13 students named 2017 Finance Fellows

2017 Finance Fellows: (L-R from the top: Lauren Fu, Aaron Nordvik, Jake Wamala, TJ Bakshi, Matt Bond, Vera Liu, Alex Tsai, Melissa Hulme, Steve Keim, Richard Levernier, Dmitriy Berenzon, Dan Clayton. Missing from photo: Maurizio Asperti. Photo: Jim Block)

Before applying to MBA programs, Jake Wamala, MBA 19, had already decided to pivot from private equity to a career as an investment analyst specializing in technology stocks and startups.

Wamala is now making that transition, as one of 13 students awarded a Haas Finance Fellowship for the 2017-18 academic year.

“Business school provides such a great learning opportunity,” he said. “You’re surrounded by new technologies, new businesses, and people with a myriad of backgrounds.”

Finance fellowships are awarded annually to entering MBA students who have shown a commitment to building a career in finance and have a clear roadmap to achieving that goal, says William Rindfuss, executive director of strategic programs for the Berkeley Haas Finance Group.

This year’s fellows, all full-time MBA students, are:

  • Stephen Keim, Xiaoyi (Vera) Liu, and Maurizio Asperti, who are Investment Banking Fellows.
  • Tejbir (TJ) Bakshi, Hsueh Hung (Alex) Tsai, Aaron Nordvik, and Jake Wamala, who are Investment Management and Quantitative Finance Fellows.
  • Dmitriy Berenzon, Xin Lei (Lauren) Fu, Richard Levernier, and Matthew Bond, who are Entrepreneurial Finance Fellows.
  • Melissa Hulme and Daniel Clayton, who were each awarded CJ White fellowships earlier this year.

Fellows should exemplify the core values of Haas and serve as ambassadors to the world of professional finance. Recipients receive a cash award and priority enrollment for finance electives and are paired with a mentor, often a Haas graduate, who works in finance.

For Wamala, working with a mentor, Ted Janus, a principal at J Capital, has already paid off. “My mentor has seen a number of up and down cycles in that industry and has given me valuable insights,” he says.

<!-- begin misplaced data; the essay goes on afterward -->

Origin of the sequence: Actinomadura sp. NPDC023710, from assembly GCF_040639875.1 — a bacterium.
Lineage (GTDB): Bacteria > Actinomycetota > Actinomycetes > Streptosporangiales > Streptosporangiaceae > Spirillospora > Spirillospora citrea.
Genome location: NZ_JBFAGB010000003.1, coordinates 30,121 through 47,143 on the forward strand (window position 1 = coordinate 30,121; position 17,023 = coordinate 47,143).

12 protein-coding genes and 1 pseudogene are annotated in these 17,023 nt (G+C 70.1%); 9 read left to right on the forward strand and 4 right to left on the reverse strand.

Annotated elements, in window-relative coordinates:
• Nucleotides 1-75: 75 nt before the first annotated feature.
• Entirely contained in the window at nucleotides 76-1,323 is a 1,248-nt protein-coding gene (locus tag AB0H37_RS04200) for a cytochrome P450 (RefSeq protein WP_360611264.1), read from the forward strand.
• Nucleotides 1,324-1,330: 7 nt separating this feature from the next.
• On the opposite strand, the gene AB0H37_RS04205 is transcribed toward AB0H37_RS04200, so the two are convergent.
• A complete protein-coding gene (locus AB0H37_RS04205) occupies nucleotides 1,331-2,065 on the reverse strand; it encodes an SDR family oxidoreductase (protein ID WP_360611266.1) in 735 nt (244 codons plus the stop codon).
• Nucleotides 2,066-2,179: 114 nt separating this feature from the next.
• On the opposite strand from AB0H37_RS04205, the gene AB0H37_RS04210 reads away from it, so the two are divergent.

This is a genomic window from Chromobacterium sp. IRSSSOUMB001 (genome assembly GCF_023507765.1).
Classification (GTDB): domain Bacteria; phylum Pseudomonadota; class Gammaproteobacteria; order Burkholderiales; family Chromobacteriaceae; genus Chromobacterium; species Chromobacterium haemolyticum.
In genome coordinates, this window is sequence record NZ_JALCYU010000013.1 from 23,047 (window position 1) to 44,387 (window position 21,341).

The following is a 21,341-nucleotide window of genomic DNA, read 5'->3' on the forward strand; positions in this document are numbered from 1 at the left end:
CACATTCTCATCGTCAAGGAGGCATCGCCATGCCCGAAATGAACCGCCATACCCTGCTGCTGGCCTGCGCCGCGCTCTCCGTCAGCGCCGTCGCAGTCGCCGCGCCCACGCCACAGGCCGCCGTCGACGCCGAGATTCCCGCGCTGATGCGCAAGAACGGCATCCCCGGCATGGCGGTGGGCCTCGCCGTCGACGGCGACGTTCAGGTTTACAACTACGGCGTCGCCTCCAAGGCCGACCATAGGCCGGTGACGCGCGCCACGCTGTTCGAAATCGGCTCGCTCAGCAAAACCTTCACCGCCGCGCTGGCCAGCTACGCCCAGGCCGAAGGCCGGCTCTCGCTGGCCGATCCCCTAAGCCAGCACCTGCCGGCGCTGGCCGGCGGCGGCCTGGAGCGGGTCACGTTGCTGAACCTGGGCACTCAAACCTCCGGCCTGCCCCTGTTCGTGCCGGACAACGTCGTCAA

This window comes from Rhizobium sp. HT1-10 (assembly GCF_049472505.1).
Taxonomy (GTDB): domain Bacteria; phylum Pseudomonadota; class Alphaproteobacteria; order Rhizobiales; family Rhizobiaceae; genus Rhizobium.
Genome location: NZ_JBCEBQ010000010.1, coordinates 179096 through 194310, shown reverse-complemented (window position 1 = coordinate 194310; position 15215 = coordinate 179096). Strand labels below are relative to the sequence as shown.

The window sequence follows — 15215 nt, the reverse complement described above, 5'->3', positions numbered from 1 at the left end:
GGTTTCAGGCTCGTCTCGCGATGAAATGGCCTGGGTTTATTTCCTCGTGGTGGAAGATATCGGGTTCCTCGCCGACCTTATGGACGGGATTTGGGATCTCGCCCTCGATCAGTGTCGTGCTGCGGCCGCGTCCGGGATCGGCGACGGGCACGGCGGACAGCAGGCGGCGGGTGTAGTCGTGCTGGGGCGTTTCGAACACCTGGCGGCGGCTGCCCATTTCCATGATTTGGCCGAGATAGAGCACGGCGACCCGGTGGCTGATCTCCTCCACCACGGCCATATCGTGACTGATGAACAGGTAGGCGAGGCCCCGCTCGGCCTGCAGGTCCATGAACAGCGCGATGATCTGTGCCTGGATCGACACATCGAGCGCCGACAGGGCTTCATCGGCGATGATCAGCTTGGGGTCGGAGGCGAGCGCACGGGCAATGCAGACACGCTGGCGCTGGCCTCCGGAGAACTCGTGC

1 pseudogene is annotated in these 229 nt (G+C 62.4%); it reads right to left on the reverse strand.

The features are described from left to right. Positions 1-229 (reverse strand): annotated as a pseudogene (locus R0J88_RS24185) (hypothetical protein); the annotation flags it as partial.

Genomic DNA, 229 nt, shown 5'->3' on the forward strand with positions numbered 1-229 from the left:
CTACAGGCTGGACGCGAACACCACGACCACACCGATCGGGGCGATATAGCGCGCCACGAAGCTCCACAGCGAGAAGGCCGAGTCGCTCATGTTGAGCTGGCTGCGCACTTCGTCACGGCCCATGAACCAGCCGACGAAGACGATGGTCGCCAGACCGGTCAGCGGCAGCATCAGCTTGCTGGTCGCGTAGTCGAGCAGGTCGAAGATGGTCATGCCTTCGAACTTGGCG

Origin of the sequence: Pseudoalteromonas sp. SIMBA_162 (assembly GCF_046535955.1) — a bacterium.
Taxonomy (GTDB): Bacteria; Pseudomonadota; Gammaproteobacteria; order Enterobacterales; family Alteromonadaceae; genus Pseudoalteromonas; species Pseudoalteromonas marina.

Becoming a “more well-rounded business person”

Half of this year’s fellows are focused on investment-related careers, a sharp increase from last year. “More students are showing interest in asset allocation as opposed to stock picking,” Rindfuss said.

Melissa Hulme has worked in investment management for six years, and said she is looking forward to continuing a career in the space.

“The majority of my experience to date has been in selecting companies and funds to invest in, but I also really enjoy thinking about how individual companies or funds fit within the context of the broader portfolio.” Hulme said she also wants her work to have a positive social impact. “A big problem is the underfunding of pension funds. I want to help them generate greater returns.”

Hulme has already developed analytical skills; she hopes the MBA program will help her become a more well-rounded business person and build a deeper understanding of strategy, operations, and marketing. “I also want to learn more about leadership and the softer skills,” she says. “I think I can get that and more from this program.”

For the 2017-18 academic year, Haas awarded about $8.7 million total in scholarships and fellowships to entering students in the Full-Time MBA program.

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